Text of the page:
National Labor Relations Board, Petitioner, v. J. W. Mays, Inc., Respondent, 518 F.2d 1170 (2d Cir. 1975)Annotate this Case
Argued June 13, 1975. Decided June 30, 1975
Thomas A. Woodley, Atty., NLRB, Washington, D. C. (Peter G. Nash, Gen. Counsel; John S. Irving, Deputy Gen. Counsel; Patrick Hardin, Associate Gen. Counsel; Elliott Moore, Deputy Associate Gen. Counsel; Allison W. Brown, Jr., Atty., on the brief), for petitioner.
Seymour W. Miller, New York City (Miller & Seeger, New York City, on the brief), for respondent.
Before FEINBERG and VAN GRAAFEILAND, Circuit Judges, and WARD, District Judge.*
The National Labor Relations Board petitions this court for enforcement of its Order, issued September 27, 1974, against J. W. Mays, Inc.1 Finding substantial evidence on the record as a whole to support the Board's finding that Mays violated sections 8(a) (1), (3) and (4) of the National Labor Relations Act, 29 U.S.C. §§ 158(a) (1), (3), (4), we grant the Board's petition with slight modification.
Evidence produced at the unfair labor practice hearing showed the following: Mays is a greater New York area department store chain. In the winter of 1972-73, its Massapequa, New York, store became the target of a union organization attempt directed at its maintenance employees. Cards were solicited and a representation hearing was held. It was there determined that the unit sought by the union was inappropriate because certain job-related employees were not included. Michael Brandt, an employee who had testified on behalf of the union at the hearing, then sought union authorization cards from those employees. In this period, the company had become concerned about this union activity and certain supervisors began to monitor it carefully. A few employees were interrogated about their union sympathies, some were told that whether the union was successful or not Mays was going to get rid of them "one way or the other," and the word was passed that all hope for advancement was gone. Finally, Brandt was fired for violating a no-solicitation "rule" otherwise more honored in the breach.
The extensive brief submitted by Mays analyzes the evidence in enormous detail and urges inferences contrary to those made by the Administrative Law Judge and by the Board. However, such fact-finding is not our province. After careful review, we have no doubt that there is substantial evidence on the record as a whole to support the Board's findings.2 Mays also argues, almost in passing,3 that the breadth of the Board's Order in unwarranted. Apparently, Mays objects to inclusion of the phrase "or any other labor organization" in the Notice to Employees that the Board has required Mays to post.4 Mays notes that we struck such a phrase from a Board order in NLRB v. J. W. Mays, Inc., 356 F.2d 693, 698 (2d Cir. 1966), and asks us to do so again. In view of that prior finding of unfair labor practices involving another union and the evidence in this record of hostility to unionization in general and to two local unions in particular, we decline to modify the Notice in this respect. Cf. Fremont Newspapers, Inc. v. NLRB, 436 F.2d 665, 675 (8th Cir. 1970). Mays also objects to inclusion of "in any other manner" in the Order's list of Thou Shalt Nots. We have recently indicated that this language "should be reserved for egregious cases," Trico Products Corp. v. NLRB, 489 F.2d 347, 354 (2d Cir. 1973), and this case does not fall in that category. We leave for another day consideration of whether our statement unduly restricts the broad discretion of the Board in fashioning remedial orders. The Order is modified by using the word "similar" in place of the word "other" in the phrase "or in any other manner," which now appears in paragraph 1(b) of the Order. Cf. Fremont Newspapers, Inc., supra, 436 F.2d at 674-75.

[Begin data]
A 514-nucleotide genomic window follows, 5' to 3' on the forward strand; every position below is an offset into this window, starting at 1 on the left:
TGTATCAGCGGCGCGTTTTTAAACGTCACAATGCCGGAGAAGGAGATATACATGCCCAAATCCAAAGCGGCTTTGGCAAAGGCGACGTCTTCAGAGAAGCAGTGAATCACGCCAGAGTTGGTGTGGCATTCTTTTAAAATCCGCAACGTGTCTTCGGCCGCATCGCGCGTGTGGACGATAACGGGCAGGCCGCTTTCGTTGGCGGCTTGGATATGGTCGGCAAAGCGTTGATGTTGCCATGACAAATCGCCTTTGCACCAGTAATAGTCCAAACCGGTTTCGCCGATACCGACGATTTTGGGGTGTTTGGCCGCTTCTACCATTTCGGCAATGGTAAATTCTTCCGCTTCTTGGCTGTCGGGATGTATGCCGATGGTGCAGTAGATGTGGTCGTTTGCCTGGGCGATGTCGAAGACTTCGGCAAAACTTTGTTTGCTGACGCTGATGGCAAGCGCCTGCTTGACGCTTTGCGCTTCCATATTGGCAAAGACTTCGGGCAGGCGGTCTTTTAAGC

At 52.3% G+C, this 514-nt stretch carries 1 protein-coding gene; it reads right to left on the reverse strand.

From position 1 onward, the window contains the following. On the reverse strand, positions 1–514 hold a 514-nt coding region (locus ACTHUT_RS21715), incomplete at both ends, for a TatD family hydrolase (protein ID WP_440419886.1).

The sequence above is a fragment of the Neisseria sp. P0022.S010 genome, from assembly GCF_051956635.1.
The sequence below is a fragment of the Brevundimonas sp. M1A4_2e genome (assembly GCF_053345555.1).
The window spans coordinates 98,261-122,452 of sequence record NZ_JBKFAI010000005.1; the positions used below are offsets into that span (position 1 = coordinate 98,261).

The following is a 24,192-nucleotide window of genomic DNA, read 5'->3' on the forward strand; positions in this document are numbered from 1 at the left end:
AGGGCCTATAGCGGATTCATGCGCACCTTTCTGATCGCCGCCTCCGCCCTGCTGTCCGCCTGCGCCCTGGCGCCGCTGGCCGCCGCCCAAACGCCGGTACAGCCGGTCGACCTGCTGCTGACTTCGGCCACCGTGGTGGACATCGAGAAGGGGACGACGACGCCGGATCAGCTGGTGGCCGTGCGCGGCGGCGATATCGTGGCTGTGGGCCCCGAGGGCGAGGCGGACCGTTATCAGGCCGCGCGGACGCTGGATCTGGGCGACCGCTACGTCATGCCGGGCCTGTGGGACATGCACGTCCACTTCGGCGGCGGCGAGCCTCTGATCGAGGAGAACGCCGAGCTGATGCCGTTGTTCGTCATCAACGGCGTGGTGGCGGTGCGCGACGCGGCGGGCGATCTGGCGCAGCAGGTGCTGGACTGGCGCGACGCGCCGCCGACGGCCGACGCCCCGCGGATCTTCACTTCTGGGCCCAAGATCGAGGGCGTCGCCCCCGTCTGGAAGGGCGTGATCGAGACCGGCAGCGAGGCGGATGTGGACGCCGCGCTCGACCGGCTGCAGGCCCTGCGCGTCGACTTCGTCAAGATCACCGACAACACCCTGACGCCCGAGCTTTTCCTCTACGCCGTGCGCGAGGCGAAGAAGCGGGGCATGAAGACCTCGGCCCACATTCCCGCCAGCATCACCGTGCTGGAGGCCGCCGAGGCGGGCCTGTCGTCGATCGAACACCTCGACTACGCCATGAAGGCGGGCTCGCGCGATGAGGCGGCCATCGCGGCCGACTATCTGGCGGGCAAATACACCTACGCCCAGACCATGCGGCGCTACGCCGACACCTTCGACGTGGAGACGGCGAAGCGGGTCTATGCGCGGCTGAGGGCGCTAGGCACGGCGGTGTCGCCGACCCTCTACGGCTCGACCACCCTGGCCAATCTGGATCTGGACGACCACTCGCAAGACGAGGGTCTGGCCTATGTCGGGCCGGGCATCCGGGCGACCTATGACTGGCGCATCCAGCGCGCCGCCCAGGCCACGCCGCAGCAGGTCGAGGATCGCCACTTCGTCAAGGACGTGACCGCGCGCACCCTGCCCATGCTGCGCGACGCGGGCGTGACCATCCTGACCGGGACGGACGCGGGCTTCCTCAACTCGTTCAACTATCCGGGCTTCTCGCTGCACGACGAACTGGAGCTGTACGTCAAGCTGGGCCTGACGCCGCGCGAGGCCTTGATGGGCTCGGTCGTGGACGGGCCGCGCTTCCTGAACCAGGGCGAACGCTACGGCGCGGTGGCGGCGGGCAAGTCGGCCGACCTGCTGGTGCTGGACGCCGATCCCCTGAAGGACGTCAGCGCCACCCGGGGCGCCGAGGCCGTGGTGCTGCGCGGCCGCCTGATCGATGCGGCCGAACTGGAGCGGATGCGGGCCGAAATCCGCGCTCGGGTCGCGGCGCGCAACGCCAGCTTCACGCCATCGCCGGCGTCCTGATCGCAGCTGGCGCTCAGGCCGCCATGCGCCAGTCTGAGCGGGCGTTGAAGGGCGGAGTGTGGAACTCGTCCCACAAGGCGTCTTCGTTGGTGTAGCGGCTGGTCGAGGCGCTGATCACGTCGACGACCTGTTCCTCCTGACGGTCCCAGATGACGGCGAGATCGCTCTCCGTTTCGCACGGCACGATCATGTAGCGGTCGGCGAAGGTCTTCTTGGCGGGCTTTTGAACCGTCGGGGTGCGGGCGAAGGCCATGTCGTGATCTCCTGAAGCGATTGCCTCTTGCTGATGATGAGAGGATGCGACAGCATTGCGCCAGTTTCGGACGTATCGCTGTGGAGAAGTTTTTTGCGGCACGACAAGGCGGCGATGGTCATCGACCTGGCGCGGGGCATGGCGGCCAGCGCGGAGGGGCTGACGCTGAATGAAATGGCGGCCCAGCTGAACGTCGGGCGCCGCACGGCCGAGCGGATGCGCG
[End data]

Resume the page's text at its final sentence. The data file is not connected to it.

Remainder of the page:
The Board's petition for enforcement of its Order, as modified, is granted.
Of the United States District Court for the Southern District of New York, sitting by designation
The Board's Decision and Order is reported at 213 N.L.R.B. No. 49
Neither the Administrative Law Judge nor the Board accepted the charges of unfair labor practices uncritically. The Administrative Law Judge concluded that there was insufficient evidence to warrant a finding that the termination of three employees, other than Brandt, violated the Act. As to a fourth (Laura Gribbins), the Administrative Law Judge found that her transfer and termination were discriminatorily motivated, but the Board dismissed the charges as to her
Only two pages of a 65-page brief are devoted to the "overbroad" Order
We do not find this language in the body of the Order itself